David Dimbleby slams the BBC for not questioning the power of the monarchy

Just after Queen Elizabeth II’s September funeral, we discussed a curious story: the Windsors had “veto power” on all of the footage from the funeral, and they could decide what was aired and what was not. As I pointed out, the funeral was paid for by the government, as QEII was the head of state and it was literally a state funeral involving a high-level military operation, international heads of state and a huge amount of security. I understand why the funeral was paid for by the British taxpayers. What I don’t understand is why the taxpayers and/or the BBC don’t “own” the footage. Why does it belong to the crown? And why do the Windsors have veto power? Well, BBC presenter David Dimbleby discussed all of that and much more during the Henley Book Festival:

One of the UK’s most revered broadcasters has revealed the level of control exerted by the British Royal Family over broadcasters’ rights for the Queen’s funeral. David Dimbleby, one of the BBC’s presenters for the huge service last month, told Henley Book Festival, that as he broadcast from St George’s Chapel in Windsor – where the Queen was buried in the final ceremony of the day – the BBC was receiving emails “almost simultaneously” from palace officials, dictating which clips of footage could not be shown in any subsequent broadcast.

During the live broadcast from St George’s chapel, the team weren’t under “any injunctions”, but were simply told “to be courteous and not show the King in floods of tears or dwell on it”.

Dimbleby told the Festival: “Prince George touching his nose, don’t show it. And it went on. Beatrice and Eugenie leaving St George’s, not to be shown. There was this complete list of things that no broadcaster could show because the copyright belongs to Buckingham Palace. I think that’s wrong, just wrong. It’s just interesting how tightly controlled monarchy is.”

Dimbleby also voiced his disapproval for the way the BBC tip-toes around the British monarchy, and refuses to tackle the more sensitive topics of money, privilege and deference. He said the BBC has an “old sore about the monarchy” and will “not go near” controversial topics. Such an opinion is nothing new, but this time it comes from David Dimbleby, for decades the BBC’s face and voice on state occasions. He is also the son of the late Richard Dimbleby, who commentated on the Queen’s coronation in 1953.

Dimbleby, now retired, said the BBC “would not go near things like the power that the palace has to change taxation legislation” or whether it was right for the Duchy of Cornwall not to pay capital gains tax.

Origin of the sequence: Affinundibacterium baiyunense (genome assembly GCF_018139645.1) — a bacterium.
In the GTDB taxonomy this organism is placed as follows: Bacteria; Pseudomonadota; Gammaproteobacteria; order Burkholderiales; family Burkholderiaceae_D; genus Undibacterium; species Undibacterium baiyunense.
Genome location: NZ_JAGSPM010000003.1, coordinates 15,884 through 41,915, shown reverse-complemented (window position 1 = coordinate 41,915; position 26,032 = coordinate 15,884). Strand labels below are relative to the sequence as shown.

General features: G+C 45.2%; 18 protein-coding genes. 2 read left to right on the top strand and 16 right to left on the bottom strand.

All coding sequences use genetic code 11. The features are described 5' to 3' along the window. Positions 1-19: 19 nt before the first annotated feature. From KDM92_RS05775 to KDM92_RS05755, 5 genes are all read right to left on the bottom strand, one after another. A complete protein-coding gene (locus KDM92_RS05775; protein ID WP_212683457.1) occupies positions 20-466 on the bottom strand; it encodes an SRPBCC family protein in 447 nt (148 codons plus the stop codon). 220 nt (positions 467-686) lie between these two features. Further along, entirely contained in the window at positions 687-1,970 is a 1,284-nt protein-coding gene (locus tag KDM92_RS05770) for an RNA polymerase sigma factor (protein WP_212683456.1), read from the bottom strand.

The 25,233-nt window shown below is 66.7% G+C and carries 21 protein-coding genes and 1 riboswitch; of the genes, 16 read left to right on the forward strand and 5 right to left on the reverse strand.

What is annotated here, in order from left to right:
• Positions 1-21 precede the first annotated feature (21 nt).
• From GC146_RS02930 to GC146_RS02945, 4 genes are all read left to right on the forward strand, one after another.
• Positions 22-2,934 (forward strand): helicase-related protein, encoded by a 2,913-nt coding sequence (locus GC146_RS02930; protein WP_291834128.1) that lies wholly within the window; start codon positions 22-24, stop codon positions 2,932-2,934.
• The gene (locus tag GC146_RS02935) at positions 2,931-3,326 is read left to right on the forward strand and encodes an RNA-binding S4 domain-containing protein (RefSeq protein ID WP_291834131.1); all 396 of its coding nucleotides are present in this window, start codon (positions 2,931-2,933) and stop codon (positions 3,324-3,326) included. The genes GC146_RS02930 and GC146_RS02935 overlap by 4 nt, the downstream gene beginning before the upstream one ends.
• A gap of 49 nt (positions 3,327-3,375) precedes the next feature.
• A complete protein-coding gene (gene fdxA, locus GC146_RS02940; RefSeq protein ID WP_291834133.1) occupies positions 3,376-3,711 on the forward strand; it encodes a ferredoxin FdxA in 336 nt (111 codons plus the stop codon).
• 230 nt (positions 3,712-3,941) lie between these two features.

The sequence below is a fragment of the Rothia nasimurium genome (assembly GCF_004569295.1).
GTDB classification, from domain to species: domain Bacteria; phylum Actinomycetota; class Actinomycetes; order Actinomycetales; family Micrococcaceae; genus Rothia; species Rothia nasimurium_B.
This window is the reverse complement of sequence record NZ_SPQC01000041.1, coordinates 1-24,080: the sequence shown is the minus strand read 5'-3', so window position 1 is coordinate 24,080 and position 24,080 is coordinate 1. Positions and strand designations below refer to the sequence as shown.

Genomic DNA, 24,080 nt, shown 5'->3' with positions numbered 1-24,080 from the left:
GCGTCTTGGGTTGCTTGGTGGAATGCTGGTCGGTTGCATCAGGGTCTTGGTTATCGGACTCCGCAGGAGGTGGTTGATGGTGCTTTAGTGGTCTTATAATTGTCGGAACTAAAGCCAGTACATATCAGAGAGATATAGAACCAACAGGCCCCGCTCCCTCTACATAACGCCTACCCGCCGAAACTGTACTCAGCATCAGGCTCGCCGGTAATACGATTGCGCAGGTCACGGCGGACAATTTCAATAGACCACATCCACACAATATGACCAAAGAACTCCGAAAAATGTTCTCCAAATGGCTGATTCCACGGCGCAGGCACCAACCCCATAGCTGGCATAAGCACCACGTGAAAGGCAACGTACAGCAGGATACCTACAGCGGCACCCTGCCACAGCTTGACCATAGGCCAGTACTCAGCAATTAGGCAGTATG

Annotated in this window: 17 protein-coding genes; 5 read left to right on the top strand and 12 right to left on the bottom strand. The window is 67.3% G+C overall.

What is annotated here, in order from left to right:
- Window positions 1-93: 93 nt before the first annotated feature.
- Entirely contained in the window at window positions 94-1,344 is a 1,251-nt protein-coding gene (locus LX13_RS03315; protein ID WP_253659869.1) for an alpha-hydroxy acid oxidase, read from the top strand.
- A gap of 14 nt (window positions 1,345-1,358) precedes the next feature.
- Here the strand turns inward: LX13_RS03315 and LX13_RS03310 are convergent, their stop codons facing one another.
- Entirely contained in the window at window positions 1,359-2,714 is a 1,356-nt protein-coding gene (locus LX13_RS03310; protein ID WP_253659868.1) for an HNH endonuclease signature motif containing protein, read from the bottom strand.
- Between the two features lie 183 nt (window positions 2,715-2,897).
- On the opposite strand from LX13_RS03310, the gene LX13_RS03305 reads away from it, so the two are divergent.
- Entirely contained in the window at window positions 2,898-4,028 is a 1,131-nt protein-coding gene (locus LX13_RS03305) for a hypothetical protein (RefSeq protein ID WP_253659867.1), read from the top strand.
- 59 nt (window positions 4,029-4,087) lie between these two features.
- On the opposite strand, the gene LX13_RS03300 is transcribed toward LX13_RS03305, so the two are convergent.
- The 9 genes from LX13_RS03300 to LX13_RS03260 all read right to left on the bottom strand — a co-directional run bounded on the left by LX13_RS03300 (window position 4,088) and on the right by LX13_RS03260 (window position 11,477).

“All those issues are never touched by the BBC because I think they feel their viewers will not like it — a visceral feeling. I think it is wrong and these things should be properly examined. It is not discourteous to question, it is not rude, it is important, because the way we are governed is important and the way our constitution works is important.”

[From The Independent & Deadline]

Someone on Twitter made a supercut of all of the original funeral footage which was later cut out, and it really was mundane bullsh-t like “George scratched his nose” and “Eugenie got up at one point.” Again, though, I’m focused on the ownership of the footage. How in the world does the monarchy scam the government and the taxpayers into paying millions for a state funeral, and then the monarchy claims that they alone “own” the footage? That needs to be examined, as does all of the other stuff Dimbleby is talking about. It’s easy to say “who cares, just do it, who needs to fight about this” when the crown demands that you edit out a kid scratching his nose, but it’s clearly part of a much larger problem of the BBC supplicating itself to the crown.

Some/most of the issues with the BBC aren’t even about the Windsors throwing their weight around, in my opinion. The BBC is getting battered in both directions – clearly, the right-wing factions of the British media want the BBC delegitimized and dethroned, while the left-wing factions of the British populace think the BBC has gotten into bed with the establishment to the point where the BBC no longer has legitimacy. Guess which side is running Prince William as their useful idiot?

Photos courtesy of Cover Images and Avalon Red.

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